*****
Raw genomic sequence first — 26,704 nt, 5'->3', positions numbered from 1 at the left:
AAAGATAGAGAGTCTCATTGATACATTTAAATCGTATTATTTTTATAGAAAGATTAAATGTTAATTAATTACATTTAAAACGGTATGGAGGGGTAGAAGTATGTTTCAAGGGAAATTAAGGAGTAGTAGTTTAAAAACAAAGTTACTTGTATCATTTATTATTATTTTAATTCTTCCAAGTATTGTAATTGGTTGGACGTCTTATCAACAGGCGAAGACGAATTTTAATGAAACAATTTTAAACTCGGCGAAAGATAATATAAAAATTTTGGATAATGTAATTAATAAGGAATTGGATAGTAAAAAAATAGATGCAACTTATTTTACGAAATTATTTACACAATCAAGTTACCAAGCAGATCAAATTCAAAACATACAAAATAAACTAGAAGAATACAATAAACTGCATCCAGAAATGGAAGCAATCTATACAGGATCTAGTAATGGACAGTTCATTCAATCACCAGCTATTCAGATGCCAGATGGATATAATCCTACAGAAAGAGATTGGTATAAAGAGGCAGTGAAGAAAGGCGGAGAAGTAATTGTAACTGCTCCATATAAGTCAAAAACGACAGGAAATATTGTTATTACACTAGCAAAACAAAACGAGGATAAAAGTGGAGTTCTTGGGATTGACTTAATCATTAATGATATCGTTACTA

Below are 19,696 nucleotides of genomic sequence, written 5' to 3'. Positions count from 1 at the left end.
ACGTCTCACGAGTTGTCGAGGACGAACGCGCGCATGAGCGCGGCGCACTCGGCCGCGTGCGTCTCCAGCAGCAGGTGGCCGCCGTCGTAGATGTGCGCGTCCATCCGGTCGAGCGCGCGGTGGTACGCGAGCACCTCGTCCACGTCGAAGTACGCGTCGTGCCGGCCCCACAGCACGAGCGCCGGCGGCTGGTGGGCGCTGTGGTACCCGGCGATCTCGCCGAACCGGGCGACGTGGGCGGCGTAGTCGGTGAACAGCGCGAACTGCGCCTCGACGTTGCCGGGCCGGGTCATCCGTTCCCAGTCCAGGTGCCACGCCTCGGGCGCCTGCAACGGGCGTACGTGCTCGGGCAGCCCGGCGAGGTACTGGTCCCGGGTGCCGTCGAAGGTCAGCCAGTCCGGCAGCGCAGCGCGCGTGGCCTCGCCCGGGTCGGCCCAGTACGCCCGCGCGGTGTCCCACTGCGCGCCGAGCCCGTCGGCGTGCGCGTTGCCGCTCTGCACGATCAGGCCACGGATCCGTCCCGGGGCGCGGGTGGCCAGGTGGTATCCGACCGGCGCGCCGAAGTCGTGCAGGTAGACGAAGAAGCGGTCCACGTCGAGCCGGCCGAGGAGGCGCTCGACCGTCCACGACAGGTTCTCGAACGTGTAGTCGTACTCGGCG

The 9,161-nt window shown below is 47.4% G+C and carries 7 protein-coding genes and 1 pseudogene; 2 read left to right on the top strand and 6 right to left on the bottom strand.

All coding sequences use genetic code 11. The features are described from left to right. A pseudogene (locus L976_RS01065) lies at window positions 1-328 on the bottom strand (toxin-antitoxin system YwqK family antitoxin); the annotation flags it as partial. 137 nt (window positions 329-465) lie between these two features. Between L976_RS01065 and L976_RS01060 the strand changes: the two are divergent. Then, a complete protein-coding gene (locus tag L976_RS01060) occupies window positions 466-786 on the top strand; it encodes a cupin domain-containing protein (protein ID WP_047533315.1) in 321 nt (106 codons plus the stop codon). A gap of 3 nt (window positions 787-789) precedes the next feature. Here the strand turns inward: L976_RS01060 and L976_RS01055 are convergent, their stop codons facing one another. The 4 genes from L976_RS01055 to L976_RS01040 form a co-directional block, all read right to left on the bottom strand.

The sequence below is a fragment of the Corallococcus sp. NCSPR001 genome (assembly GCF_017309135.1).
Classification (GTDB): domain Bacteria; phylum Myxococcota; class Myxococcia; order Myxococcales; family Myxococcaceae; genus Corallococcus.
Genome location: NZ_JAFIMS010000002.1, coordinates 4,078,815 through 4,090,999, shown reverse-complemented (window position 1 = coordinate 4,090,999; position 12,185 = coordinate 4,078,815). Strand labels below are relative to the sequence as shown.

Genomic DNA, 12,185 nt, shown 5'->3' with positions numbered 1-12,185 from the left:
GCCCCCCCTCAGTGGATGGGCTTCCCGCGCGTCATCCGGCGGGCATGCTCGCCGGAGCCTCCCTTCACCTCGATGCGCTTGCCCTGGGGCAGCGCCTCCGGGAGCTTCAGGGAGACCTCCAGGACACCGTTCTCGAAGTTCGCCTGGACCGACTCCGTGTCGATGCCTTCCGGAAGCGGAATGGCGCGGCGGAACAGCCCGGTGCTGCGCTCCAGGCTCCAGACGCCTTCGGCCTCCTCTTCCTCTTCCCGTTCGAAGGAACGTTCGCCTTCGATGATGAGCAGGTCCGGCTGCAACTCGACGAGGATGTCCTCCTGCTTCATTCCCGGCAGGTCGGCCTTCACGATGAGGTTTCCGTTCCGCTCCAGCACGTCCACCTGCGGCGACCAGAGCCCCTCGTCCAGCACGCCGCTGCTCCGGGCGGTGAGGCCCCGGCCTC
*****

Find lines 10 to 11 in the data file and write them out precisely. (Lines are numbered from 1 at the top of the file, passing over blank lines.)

Genomic DNA, 12,185 nt, shown 5'->3' with positions numbered 1-12,185 from the left:
GCCCCCCCTCAGTGGATGGGCTTCCCGCGCGTCATCCGGCGGGCATGCTCGCCGGAGCCTCCCTTCACCTCGATGCGCTTGCCCTGGGGCAGCGCCTCCGGGAGCTTCAGGGAGACCTCCAGGACACCGTTCTCGAAGTTCGCCTGGACCGACTCCGTGTCGATGCCTTCCGGAAGCGGAATGGCGCGGCGGAACAGCCCGGTGCTGCGCTCCAGGCTCCAGACGCCTTCGGCCTCCTCTTCCTCTTCCCGTTCGAAGGAACGTTCGCCTTCGATGATGAGCAGGTCCGGCTGCAACTCGACGAGGATGTCCTCCTGCTTCATTCCCGGCAGGTCGGCCTTCACGATGAGGTTTCCGTTCCGCTCCAGCACGTCCACCTGCGGCGACCAGAGCCCCTCGTCCAGCACGCCGCTGCTCCGGGCGGTGAGGCCCCGGCCTC